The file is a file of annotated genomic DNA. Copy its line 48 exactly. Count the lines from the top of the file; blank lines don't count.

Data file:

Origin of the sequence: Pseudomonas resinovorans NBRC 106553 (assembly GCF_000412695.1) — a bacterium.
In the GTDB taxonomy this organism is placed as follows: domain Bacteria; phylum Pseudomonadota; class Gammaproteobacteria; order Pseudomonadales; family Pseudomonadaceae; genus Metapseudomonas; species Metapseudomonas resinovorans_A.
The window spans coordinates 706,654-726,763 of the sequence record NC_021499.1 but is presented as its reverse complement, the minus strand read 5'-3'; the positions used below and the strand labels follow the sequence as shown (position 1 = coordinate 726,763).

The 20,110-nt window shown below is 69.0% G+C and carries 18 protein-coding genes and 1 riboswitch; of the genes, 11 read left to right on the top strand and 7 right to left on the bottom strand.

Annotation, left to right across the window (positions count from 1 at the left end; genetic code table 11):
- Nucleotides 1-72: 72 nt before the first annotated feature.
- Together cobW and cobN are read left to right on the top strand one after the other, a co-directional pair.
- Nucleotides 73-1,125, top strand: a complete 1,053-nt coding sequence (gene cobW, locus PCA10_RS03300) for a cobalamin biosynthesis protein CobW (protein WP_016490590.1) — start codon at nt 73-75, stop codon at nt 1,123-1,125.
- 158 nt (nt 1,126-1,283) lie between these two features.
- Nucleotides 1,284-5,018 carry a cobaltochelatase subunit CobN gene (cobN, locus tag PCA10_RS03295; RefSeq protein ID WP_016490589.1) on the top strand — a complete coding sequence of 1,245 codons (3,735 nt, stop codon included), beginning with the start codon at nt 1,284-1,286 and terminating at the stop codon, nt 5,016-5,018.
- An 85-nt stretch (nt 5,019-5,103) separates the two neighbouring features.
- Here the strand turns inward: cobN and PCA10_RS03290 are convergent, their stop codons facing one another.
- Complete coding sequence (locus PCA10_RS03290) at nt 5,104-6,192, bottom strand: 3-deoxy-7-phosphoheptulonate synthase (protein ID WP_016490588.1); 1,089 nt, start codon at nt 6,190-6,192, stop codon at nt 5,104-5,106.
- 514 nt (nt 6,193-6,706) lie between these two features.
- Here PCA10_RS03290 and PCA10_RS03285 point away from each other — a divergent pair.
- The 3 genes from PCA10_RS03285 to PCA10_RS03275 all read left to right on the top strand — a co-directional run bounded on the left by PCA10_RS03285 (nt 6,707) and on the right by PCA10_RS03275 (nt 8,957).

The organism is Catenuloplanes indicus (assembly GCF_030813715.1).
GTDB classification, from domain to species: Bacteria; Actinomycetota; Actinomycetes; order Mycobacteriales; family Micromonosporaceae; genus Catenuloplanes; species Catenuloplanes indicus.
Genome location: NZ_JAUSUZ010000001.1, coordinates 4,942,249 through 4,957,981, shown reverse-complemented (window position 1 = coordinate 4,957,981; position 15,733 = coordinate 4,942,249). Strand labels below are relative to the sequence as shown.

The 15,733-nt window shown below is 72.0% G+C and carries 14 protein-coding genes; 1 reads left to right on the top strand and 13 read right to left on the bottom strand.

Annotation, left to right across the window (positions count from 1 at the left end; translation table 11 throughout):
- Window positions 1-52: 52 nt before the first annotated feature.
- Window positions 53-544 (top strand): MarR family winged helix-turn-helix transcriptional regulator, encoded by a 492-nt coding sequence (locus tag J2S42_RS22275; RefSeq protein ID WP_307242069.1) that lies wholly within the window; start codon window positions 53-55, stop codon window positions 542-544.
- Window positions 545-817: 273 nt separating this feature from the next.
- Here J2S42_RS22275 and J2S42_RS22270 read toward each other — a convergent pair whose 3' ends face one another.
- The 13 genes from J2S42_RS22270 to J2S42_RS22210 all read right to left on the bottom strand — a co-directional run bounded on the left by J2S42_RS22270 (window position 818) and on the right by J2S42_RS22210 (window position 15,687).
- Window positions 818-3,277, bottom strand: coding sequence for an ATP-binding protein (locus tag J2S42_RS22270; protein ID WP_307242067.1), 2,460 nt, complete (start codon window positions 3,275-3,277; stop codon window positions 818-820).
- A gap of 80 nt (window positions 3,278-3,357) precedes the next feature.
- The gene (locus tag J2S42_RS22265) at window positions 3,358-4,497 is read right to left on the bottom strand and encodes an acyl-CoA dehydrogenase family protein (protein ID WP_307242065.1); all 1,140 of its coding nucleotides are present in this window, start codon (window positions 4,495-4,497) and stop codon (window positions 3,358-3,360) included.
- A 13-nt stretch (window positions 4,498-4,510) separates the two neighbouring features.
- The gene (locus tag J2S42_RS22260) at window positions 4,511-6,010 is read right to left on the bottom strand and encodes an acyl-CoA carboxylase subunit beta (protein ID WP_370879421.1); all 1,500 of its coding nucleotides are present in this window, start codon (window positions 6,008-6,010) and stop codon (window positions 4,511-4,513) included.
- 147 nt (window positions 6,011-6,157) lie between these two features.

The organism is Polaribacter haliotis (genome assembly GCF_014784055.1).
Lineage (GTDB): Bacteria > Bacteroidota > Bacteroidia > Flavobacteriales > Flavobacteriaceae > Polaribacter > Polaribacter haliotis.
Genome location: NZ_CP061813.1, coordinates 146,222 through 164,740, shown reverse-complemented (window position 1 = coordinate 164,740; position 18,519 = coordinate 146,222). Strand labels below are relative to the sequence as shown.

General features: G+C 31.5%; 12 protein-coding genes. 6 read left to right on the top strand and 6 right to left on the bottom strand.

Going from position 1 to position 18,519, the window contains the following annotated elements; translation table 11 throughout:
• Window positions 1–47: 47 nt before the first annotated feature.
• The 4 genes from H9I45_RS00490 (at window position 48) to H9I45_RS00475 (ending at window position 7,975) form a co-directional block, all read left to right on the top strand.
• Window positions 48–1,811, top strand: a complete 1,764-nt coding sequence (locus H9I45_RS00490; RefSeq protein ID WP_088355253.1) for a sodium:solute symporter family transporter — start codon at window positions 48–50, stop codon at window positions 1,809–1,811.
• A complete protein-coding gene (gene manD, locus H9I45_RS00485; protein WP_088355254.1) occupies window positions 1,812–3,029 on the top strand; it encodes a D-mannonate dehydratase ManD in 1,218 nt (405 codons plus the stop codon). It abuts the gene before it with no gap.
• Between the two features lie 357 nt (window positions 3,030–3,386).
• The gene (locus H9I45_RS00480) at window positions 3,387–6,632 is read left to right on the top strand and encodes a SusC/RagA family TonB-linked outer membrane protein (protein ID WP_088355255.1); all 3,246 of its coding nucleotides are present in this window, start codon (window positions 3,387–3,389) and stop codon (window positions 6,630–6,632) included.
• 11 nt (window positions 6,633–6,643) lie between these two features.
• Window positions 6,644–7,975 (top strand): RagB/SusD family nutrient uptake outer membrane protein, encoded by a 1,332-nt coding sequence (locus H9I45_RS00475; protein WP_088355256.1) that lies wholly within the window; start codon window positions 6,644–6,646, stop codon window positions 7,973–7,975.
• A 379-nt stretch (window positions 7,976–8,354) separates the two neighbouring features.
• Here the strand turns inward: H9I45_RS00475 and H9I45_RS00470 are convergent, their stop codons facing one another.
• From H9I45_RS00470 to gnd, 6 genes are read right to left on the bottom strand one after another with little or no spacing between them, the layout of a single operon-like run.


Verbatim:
• From H9I45_RS00470 to gnd, 6 genes are read right to left on the bottom strand one after another with little or no spacing between them, the layout of a single operon-like run.